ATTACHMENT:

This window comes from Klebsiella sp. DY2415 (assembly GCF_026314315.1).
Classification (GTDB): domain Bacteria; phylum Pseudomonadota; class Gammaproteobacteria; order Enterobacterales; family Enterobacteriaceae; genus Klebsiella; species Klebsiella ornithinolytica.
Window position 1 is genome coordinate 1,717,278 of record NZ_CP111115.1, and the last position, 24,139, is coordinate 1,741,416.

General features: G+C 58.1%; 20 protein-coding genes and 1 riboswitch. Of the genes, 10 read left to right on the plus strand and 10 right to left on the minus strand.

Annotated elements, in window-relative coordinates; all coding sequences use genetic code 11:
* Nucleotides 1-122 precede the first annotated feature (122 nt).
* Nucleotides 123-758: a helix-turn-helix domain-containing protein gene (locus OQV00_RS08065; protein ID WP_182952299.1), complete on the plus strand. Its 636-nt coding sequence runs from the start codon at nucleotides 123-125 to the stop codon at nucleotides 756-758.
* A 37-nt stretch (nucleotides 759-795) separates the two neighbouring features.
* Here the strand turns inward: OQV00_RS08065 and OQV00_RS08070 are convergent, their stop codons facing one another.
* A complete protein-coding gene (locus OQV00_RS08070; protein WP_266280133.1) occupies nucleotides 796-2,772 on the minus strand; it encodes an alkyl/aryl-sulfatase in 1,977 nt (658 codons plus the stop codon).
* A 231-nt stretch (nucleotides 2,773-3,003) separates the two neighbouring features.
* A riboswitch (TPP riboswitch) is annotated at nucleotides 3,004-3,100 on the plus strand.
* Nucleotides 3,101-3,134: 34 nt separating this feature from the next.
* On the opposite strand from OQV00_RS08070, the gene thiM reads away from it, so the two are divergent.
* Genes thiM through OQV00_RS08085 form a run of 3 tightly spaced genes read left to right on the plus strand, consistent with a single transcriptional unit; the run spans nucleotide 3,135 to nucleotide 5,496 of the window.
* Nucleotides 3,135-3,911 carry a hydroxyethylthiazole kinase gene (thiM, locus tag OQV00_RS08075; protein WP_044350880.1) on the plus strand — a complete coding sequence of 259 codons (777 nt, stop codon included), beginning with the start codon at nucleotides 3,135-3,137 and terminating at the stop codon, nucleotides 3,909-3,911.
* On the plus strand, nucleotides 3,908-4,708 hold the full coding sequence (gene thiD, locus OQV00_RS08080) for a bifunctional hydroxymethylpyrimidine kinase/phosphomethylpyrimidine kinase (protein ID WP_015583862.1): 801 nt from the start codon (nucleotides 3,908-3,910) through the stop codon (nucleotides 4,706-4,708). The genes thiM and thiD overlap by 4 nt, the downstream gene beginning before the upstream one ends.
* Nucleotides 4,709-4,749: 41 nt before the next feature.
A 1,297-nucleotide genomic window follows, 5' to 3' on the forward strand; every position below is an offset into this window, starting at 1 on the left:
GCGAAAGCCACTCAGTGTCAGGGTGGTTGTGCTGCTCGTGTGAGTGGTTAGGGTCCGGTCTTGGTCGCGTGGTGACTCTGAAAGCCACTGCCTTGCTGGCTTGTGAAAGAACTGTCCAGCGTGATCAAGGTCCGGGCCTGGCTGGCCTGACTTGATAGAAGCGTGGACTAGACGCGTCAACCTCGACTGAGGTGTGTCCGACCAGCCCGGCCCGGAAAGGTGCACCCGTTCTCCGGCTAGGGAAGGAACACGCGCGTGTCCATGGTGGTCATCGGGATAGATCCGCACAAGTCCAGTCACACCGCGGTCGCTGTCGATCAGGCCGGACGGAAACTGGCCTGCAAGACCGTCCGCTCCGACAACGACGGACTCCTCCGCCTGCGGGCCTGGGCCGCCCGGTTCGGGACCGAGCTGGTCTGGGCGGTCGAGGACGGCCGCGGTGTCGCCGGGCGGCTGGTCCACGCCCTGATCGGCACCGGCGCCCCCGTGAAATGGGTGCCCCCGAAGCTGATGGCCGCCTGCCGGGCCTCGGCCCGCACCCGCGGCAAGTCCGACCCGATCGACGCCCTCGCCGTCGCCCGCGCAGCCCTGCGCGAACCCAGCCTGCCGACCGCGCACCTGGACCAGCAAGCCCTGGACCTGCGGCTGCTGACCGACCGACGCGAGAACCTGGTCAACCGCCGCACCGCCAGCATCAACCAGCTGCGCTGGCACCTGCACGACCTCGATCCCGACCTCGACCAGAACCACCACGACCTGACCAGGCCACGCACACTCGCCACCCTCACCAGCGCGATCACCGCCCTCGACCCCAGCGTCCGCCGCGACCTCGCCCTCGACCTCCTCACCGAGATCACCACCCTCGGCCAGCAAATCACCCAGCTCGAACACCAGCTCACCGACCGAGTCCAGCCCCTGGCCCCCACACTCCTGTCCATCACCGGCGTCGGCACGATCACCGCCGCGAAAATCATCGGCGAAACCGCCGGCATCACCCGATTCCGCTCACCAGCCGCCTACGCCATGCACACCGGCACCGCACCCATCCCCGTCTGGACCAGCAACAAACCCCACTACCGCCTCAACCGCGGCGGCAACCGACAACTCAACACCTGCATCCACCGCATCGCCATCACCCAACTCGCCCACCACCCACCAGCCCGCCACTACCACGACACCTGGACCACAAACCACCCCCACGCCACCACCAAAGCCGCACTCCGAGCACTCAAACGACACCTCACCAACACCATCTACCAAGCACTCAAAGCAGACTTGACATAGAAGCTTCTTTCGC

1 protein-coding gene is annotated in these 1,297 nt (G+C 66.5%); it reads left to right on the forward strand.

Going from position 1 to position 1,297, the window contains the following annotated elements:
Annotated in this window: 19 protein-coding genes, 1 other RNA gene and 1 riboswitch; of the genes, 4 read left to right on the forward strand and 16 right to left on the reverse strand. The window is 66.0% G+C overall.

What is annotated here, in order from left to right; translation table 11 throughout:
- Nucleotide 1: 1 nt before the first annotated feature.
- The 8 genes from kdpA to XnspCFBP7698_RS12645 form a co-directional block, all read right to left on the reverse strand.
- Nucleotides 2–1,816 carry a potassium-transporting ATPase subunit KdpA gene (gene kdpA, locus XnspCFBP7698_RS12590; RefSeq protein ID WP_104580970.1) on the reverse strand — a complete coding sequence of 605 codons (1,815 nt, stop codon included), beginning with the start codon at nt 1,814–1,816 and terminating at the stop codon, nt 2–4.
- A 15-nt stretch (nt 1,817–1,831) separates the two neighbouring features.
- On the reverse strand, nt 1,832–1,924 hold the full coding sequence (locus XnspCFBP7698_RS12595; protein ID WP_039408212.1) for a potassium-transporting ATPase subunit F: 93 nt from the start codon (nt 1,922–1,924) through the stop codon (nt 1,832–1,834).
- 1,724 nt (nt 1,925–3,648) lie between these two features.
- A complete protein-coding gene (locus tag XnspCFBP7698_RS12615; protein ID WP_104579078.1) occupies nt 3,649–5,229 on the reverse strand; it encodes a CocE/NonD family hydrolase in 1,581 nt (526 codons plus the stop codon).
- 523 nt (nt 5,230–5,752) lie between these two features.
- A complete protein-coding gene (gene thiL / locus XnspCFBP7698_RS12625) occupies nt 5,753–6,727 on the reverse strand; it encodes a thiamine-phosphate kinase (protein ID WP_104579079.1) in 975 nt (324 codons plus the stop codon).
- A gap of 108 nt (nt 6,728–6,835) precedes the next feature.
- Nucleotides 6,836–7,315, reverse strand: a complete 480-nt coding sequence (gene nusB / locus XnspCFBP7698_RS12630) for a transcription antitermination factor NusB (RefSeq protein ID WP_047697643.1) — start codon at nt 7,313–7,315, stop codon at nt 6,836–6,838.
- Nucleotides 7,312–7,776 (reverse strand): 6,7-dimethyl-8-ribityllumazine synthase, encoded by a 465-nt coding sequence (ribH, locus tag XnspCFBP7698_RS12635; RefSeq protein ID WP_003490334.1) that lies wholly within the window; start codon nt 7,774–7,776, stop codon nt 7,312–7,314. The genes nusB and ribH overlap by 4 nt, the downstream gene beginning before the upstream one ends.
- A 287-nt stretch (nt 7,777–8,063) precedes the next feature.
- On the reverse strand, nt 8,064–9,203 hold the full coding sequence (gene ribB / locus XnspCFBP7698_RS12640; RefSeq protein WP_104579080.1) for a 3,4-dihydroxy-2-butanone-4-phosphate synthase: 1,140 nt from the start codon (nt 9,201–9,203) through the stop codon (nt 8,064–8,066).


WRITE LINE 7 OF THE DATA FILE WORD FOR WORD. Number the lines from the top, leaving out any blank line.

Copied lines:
* Nucleotides 123-758: a helix-turn-helix domain-containing protein gene (locus OQV00_RS08065; protein ID WP_182952299.1), complete on the plus strand. Its 636-nt coding sequence runs from the start codon at nucleotides 123-125 to the stop codon at nucleotides 756-758.